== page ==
Looking for books on XAct audio

This is a discussion on Looking for books on XAct audio within the Game Programming forums, part of the General Programming Boards category; I cannot find books about XAct audio outside of the realm of C#. I know Microsoft wants to pretend that ...

  1. #1
    Super Moderator VirtualAce's Avatar
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    Looking for books on XAct audio

    I cannot find books about XAct audio outside of the realm of C#. I know Microsoft wants to pretend that C# is good enough for games but quite honestly it's not and I'm not switching over.

    Does anyone know of any books about using XAct audio from C++?

    I'm half tempted to move completely away from DirectX as Microsoft has turned it into a C# wannabe club all in the name of using their language. Some of us actually want to move beyond 3D tic tac toe or battleship. I don't want to use C# to code my games and I don't need to. With all of this bloat coming up I may resort to writing my own sound engine and perhaps utilize some OpenAL in it.

    I just fail to understand where all of this C/C++ is evil crap comes from. The ONLY time I could ever see a definite leak happening is if allocation is done inside of a constructor and then later that constructor throws. However boost and std::auto_ptr have resolved this issue so I fail to see the big deal. C/C++ is so fast and yet others continually try to move us in a direction that just leads to more bloat. I don't get it.

    Maybe Vista was written in C# and Aero in XNA. That would explain why it's so slow and crappy.
    Last edited by VirtualAce; 01-22-2008 at 09:09 PM.

  2. #2
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    It seems to me the DirectX documentation has enough to get started. I haven't started with audio yet but the documentation seems to be written in c and c++. I have looked at the XACT samples and I know they contain audio, again I haven't really looked at it though (edit: the audio portion that is).

    Concerning C#, in the latest (or the one before) version of DirectX they took out all the managed documentation. For the exact reasons you were stating, because it was in fact deprecated, but the documentation was pushing it.

  3. #3
    Super Moderator VirtualAce's Avatar
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    I'm not sure I will use XAct or OpenAL. To maintain compatibility I may simply use the multimedia API within the Windows API. I will have to do some old school mixing and loading but it's not too hard.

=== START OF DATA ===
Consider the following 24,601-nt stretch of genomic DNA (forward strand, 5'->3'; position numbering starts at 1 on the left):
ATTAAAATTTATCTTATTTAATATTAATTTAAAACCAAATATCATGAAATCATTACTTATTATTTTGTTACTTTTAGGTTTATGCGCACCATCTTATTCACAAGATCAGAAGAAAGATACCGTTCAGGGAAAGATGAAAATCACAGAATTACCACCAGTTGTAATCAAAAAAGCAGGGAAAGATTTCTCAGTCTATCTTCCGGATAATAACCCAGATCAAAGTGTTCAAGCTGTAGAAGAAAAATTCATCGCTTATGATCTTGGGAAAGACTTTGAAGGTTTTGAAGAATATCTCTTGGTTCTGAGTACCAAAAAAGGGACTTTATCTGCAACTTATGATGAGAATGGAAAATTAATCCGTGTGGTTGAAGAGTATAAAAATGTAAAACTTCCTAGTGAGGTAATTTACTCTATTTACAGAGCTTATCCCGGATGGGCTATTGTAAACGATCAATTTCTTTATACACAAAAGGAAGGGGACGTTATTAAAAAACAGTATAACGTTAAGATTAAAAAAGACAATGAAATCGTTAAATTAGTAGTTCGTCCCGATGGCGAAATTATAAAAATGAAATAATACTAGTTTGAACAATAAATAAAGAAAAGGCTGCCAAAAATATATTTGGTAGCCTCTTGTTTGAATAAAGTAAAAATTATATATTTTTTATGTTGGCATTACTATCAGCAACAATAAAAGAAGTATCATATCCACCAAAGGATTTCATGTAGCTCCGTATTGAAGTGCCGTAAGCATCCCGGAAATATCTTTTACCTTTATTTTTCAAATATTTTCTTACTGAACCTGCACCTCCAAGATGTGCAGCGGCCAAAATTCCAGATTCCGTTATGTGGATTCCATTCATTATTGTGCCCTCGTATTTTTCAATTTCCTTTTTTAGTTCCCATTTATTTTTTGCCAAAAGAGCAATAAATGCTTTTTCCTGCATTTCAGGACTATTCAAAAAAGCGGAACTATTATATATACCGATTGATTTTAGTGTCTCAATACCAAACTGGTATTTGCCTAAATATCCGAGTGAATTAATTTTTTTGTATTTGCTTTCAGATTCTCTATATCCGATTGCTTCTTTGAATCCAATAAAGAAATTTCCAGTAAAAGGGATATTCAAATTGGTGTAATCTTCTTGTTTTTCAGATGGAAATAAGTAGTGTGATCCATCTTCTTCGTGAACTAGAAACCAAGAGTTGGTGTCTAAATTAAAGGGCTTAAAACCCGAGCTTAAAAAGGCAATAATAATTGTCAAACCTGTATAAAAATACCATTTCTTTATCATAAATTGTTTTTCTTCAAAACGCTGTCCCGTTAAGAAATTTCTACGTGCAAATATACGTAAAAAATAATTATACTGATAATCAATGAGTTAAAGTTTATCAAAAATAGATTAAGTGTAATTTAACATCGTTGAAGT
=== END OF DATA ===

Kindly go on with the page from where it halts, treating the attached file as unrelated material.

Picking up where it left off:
The basic scheme seems to be:

    1. Open audio device and specify callback
    2. Load data into audio blocks (buffers)
    3. Mix set portion of all audio blocks into one primary audio block
    4. Write (play) data of first half of primary audio block, load into second block
    4. Callback function is called when driver is done with audio block.
    5. At this point, send the second block, load first, mix, etc.

    This is very similar to old school DOS when you did this:

    1. Retrieve port and interrupt values from BLASTER environment variable.
    2. Program DMA for the transfer size (usually auto-init DMA)
    3. Program the PIC using the correct interrupt mask
    4. Program the DSP for the HALF of the transfer
    5. Write an interrupt handler for interrupt specified in BLASTER variable
    6. Load data into audio buffers
    7. Mix set portion of all audio blocks into one primary audio block and send to DSP
    8. When DSP is done it will fire a hardware interrupt on the interrupt specified in BLASTER
    9. Inside interrupt handler play block that was just loaded and load into block that just played.
    10. Continue ad nauseum.


    Essentially this is the mixing:

    Code:
    ...
    struct Sample16
    {
       unsigned int *buffer;
       unsigned int sample_length;
       unsigned int fade_out_start;
       unsigned int fade_out_length;
    };
    ...
    ...
    float fade = 0.0f;
    for (int i = 0;i < mix_buffer_size; ++i)
    {
       unsigned int play_offset = play_cursor + i;
       unsigned int sample_value = samples[num_sample].buffer[play_offset];
       unsigned int fade_out_start = sample[num_sample].fade_out_start;
    
       if (play_offset >  fade_out_start)
       {
          fade = ((float)play_offset - (float)fade_out_start) / (float)(sample[num_sample].fade_out_length);
       }
    
       float final_value = (float)sample_value * fade;
    
       primary_buffer[current_block_start + i] = static_cast<unsigned int>(value);
    
       ++num_sample;
    }
    ...
    ...
    If my memory serves me right this will fade out a sound as it nears the end so it will not pop or click. The primary buffer is then what is sent to Windows to be played or in DOS would have been the pointer to the memory area that the DMA was programmed for. Since the DMA scanned this memory it then transferred any changes directly to the sound card DSP all without the CPU touching any of the data.

    I'm fairly sure I can code this using pure Win32 multimedia calls.
    Last edited by VirtualAce; 02-05-2008 at 10:44 PM.

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